By 2048, Only 6% of the Budget Will Go to Children
The Congressional Budget Office's (CBO) recent long-term budget outlook not only forecasts rapidly rising levels of debt but also suggests a declining focus on children in the budget.
As we showed in our recent paper, Budgeting for the Next Generation: How Do Kids Fare?, children currently receive a small and shrinking share of federal resources. Extrapolating our estimates three decades into the future shows that investment in children will continue to fall relative to the rest of the budget. By 2048, we estimate only 6.3 percent of the budget will go to children. That's less than one-third of what will be spent on Social Security, on Medicare, or on servicing the debt.
Under current law, CBO estimates total federal spending will rise from 20.6 percent of the economy in 2018 to 23.6 percent by 2028 and 29.3 percent by 2048. By assuming spending on children remains a constant share of each category of spending beyond 2028, we can provide very rough estimates of future spending on children. The results show that spending on children steadily declines as share of the federal budget over the next three decades and beyond.
As we showed in our recent paper, spending on children has already fallen from 10.7 percent of total spending in 2010 to 9.8 percent in 2016. By our estimates, it will fall further to 7.4 percent of the budget in 2028, 6.8 percent in 2038, and 6.3 percent of spending in 2048.
As a share of economy, we estimate spending on children would fall to 1.9 percent of GDP by 2048. That means the federal government will spend about a quarter less on children than it does either on defense or on the adult portion of Medicaid and the Affordable Care Act.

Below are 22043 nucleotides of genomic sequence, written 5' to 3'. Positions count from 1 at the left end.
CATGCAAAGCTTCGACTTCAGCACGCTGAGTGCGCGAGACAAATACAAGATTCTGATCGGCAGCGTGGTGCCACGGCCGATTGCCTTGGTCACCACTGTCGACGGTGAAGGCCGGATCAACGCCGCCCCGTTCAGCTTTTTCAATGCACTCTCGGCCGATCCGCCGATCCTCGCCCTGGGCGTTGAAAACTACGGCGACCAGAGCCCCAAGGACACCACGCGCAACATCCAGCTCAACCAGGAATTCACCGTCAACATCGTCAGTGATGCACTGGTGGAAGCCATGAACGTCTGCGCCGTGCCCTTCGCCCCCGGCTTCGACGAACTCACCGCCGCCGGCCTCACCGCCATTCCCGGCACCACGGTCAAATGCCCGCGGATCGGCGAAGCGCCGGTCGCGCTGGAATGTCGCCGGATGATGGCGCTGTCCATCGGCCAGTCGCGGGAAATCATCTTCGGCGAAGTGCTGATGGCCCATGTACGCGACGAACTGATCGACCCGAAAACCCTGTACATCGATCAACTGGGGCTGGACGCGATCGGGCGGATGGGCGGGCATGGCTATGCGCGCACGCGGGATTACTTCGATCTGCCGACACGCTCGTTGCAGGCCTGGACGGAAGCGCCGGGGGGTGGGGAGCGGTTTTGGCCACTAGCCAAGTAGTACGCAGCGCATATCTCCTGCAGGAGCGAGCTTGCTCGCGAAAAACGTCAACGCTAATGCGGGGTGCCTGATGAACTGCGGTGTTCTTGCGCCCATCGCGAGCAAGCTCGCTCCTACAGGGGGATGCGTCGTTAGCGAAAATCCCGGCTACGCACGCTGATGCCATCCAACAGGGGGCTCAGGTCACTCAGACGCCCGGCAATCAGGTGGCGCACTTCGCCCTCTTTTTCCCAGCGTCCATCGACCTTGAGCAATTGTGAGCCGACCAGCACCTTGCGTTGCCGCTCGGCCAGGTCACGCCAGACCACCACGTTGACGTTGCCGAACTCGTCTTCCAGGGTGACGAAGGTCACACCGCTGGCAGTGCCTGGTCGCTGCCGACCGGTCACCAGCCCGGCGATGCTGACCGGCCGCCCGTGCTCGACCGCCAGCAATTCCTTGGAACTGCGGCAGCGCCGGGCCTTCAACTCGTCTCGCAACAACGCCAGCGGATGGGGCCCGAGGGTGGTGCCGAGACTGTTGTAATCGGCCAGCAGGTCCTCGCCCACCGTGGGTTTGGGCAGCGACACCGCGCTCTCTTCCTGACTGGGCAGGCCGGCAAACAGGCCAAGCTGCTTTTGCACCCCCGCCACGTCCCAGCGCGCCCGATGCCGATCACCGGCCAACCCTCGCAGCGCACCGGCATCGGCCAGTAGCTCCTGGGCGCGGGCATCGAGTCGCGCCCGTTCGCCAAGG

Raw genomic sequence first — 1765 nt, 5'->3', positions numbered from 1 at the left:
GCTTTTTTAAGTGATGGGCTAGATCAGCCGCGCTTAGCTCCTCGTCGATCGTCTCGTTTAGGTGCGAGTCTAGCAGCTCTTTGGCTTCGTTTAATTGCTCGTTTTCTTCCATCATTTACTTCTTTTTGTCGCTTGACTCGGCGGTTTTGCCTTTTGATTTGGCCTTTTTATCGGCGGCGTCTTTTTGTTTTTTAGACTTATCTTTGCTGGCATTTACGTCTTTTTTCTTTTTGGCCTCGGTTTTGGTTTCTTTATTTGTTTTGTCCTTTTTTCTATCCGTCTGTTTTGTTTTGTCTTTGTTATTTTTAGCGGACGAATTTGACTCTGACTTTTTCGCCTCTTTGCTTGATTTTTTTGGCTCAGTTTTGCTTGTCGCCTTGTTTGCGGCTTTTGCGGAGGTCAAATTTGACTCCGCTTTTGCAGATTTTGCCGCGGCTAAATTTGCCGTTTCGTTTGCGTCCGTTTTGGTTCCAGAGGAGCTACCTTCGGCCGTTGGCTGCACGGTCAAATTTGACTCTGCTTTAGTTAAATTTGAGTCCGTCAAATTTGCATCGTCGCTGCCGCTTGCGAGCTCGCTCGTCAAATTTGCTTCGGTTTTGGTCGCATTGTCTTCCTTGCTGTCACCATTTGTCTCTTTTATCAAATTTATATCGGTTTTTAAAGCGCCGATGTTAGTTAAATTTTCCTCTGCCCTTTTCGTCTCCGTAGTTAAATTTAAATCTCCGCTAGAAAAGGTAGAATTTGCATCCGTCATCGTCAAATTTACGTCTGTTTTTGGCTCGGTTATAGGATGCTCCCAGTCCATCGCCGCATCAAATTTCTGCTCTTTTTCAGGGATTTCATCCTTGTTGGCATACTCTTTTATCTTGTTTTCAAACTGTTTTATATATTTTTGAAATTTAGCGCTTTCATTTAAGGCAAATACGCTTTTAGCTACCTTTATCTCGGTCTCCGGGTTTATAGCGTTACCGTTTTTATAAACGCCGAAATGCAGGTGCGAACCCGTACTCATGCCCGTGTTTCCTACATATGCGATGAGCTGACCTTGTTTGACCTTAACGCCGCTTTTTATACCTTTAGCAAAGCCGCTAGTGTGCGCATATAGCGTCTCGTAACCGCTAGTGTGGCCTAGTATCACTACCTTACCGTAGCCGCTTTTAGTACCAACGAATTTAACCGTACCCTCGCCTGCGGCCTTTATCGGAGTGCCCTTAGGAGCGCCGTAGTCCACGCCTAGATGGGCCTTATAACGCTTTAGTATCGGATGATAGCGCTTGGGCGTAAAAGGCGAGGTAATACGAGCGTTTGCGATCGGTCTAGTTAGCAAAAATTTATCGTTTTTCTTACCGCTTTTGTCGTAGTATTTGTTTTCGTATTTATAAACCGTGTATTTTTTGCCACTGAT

Perhaps more troubling, spending on children will only be one-third as large as spending on adults collecting Social Security or adults collecting Medicare – implying that the federal government will spend at least six times as much on the elderly as on children.* Meanwhile, the federal government will spend less than a third as much on children as it spends on interest on the debt. In other words, by 2048 based on CBO's and our projections, the federal government will spend more than three times as much financing past spending and tax cuts as they will investing in the future generation.
Importantly, these estimates may actually overstate future investment in children, as they assume children's spending remains constant as a share of Social Security and Medicaid – more likely, children will be a declining share. The projections also assume that policymakers effectively abide by current law through 2028 and then grow discretionary spending with the economy thereafter. Different assumptions about what policies are allowed to expire or continue and what course discretionary spending will take after 2028 would lead to different outcomes.
Even if the estimates are imperfect, the trend is clear. Federal investment in children faces a challenging prognosis over the long run, while the debt burden being left to the next generation continues to balloon.
* The actual figure would differ some from simply comparing non-child spending on Social Security and Medicare, since some Social Security and Medicare spending goes to non-elderly adults and a share of other budget categories – especially Medicaid – goes to the elderly.